Navigation Links
NC State researchers redesign life for Mars and beyond

Researchers at North Carolina State University are looking deep under water for clues on how to redesign plants for life deep in outer space.

Some of the stresses inherent with travel and life in space - extreme temperatures,drought, radiation and gravity, for example - are not easily remedied with traditional plant defenses.

So Dr. Wendy Boss, William Neal Reynolds Distinguished Professor of Botany, and Dr.Amy Grunden, assistant professor of microbiology, have combined their expertise to transfer beneficial characteristics from a sea-dwelling, single-celled organism called Pyrococcus furiosus into model plants like tobacco and Arabidopsis, or mustard weed.

P. furiosus is one of Earth's earliest life forms, a microbe that can survive in extreme temperatures. It grows and dwells in underwater sea volcanoes where temperatures reach more than 100 degrees Celsius, or that of boiling water. Occasionally, the organism is spewed out into near freezing deep-sea water.

The NC State research, funded for two years and $400,000 by the NASA Institute forAdvanced Concepts, entails extracting a gene - called superoxide reductase - from P. furiosus and expressing it in plants. That gene, one of nature's best antioxidants, reduces superoxide, which in plants is a chemical signal given off when stressful conditions are encountered. This signal essentially puts the plant on alert, but staying on alert too long can be harmful: If not reduced quickly, the toxic superoxide will kill plant cells.Since the superoxide reductase gene is not found in plants, Boss, an expert in plant metabolism and plant responses to stimuli, and Grunden, an expert in organisms that grow in extreme environments, wanted to use this genetic manipulation as a test run to gauge the feasibility of inserting a gene from an extremophile - an organism that survives, and thrives, inextreme environments - into a plant, and then seeing whether the gene would function the wayit does in its o riginal organism.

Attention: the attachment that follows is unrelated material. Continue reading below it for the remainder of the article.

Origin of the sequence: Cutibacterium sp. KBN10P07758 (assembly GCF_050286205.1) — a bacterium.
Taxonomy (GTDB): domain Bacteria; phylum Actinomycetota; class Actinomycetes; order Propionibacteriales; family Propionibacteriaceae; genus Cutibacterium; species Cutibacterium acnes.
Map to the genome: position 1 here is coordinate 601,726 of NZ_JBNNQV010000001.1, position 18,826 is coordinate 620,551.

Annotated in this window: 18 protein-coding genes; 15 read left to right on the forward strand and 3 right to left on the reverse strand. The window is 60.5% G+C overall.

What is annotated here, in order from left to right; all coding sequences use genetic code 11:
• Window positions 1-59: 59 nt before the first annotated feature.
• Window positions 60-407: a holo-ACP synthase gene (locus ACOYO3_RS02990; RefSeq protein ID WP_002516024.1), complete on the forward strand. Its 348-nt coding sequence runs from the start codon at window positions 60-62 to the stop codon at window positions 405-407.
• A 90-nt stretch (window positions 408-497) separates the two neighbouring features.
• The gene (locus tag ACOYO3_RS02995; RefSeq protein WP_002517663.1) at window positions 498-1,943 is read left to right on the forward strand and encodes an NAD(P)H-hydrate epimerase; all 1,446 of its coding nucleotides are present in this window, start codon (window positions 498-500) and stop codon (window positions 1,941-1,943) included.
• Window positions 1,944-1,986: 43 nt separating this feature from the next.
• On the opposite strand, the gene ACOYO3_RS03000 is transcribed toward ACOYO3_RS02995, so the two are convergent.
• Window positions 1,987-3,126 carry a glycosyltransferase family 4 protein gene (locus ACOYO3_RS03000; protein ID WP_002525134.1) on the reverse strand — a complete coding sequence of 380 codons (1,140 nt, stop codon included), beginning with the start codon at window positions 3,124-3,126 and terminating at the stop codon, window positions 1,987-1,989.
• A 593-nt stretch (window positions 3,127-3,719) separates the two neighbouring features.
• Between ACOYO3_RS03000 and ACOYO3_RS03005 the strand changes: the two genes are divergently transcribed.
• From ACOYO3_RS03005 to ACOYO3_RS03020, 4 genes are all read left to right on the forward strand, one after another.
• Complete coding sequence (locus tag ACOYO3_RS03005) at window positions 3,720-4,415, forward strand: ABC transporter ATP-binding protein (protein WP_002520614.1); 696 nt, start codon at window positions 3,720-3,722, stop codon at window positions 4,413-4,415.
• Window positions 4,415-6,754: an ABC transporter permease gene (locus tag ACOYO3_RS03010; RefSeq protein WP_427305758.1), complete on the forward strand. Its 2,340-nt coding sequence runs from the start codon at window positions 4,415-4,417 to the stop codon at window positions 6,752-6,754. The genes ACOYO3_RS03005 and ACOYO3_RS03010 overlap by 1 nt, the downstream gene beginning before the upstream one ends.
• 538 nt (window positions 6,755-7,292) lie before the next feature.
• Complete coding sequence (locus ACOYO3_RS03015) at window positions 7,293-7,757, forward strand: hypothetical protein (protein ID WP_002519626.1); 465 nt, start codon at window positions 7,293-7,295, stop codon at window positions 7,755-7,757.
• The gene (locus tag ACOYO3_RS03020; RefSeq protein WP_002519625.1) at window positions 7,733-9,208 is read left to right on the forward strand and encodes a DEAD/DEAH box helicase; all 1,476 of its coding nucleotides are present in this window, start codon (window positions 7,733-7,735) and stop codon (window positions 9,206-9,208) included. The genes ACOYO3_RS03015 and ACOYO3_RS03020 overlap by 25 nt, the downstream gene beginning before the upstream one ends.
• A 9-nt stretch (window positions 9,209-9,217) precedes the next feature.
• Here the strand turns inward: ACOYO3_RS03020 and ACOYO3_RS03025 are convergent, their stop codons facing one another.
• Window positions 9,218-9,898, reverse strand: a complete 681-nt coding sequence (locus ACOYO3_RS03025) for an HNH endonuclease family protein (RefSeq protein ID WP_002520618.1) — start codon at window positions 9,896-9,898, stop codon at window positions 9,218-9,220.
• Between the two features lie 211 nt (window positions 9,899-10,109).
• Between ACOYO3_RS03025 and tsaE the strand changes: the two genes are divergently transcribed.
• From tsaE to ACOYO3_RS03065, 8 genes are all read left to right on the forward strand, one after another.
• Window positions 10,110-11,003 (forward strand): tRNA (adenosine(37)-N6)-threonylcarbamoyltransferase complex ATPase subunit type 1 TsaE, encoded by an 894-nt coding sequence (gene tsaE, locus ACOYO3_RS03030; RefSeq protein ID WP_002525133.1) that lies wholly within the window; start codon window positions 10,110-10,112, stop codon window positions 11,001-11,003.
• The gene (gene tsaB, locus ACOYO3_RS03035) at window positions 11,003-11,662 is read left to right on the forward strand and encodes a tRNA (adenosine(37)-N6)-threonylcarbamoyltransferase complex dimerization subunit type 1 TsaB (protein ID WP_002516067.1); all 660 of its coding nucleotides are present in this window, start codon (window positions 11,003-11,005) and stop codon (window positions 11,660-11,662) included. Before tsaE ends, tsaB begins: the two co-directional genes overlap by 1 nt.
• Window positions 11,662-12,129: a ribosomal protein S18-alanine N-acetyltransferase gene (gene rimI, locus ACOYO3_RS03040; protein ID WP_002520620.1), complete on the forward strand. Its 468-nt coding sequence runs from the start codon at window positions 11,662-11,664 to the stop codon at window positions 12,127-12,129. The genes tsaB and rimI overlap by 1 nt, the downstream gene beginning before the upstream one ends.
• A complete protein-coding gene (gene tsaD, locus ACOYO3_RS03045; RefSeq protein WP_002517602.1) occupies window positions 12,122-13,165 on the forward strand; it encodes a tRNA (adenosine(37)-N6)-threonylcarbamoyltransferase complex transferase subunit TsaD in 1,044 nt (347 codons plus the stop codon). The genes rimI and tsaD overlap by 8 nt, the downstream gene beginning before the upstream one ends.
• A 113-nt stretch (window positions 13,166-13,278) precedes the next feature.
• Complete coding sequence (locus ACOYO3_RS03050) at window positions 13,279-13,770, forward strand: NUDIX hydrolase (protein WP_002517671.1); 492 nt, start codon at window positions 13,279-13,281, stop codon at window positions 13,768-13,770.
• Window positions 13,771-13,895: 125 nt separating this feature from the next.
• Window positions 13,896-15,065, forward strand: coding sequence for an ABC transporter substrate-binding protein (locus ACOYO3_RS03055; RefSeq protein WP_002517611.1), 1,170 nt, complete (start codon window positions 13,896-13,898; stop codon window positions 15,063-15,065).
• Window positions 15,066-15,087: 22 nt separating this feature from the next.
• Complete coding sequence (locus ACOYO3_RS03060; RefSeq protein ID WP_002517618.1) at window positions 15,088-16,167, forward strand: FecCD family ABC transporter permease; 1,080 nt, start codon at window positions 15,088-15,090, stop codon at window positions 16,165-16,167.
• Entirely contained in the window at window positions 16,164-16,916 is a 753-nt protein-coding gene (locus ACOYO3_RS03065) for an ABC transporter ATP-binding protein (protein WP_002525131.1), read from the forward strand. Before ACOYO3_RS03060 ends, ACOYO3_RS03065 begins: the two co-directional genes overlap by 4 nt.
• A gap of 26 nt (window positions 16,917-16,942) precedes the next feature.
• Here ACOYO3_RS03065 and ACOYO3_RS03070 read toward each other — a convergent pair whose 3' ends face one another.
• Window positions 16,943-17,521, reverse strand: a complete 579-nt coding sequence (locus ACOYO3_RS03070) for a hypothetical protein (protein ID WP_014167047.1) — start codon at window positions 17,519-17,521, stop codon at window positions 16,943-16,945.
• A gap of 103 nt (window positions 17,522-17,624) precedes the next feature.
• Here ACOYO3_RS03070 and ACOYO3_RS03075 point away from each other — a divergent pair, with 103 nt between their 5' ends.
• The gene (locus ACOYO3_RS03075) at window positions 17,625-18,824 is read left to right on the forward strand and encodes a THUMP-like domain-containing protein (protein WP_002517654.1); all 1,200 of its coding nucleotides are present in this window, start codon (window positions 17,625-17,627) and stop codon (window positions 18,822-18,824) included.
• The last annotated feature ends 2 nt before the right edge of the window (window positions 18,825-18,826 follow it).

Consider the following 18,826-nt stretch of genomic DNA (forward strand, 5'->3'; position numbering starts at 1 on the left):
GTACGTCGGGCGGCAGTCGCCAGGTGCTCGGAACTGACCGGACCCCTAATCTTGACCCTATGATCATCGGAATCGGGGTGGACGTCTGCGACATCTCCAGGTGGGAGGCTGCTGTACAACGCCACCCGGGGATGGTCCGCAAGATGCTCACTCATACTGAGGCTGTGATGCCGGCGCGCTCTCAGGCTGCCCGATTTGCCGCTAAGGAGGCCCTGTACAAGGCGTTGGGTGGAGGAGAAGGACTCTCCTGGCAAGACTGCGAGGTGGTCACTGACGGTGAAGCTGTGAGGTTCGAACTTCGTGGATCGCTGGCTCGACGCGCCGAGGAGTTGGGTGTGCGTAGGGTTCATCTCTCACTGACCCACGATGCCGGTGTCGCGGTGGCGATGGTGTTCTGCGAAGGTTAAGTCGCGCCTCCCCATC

"The bottom line is that we were able to produce the P. furiosus superoxide reductasegene in a model plant cell line and to show that the enzyme has the same function and properties of the native P. furiosus enzyme," Boss said. "The fact that the plant cells would produce a protein with all the properties of the P. furiosus protein opens new avenues for research in designing plants to survive and thrive in extreme conditions."

But people living on the Arctic Circle shouldn't be rushing out to buy palm trees just yet. It'll take years and much more study before plants will be able to survive outside of their usual habitats. Moreover, there could be deleterious side effects to this type of genetic manipulation. What's important, the researchers say, is the fact that P. furiosus and other extremophiles might be able to lend their beneficial traits to plants sometime in the future.

"This is very fundamental research," Boss said. "If we could add new genes to plants, we could potentially make the plants more resistant to extreme conditions such as drought and extreme temperatures that we have on Earth, but also to the extreme conditions that one might find on Mars."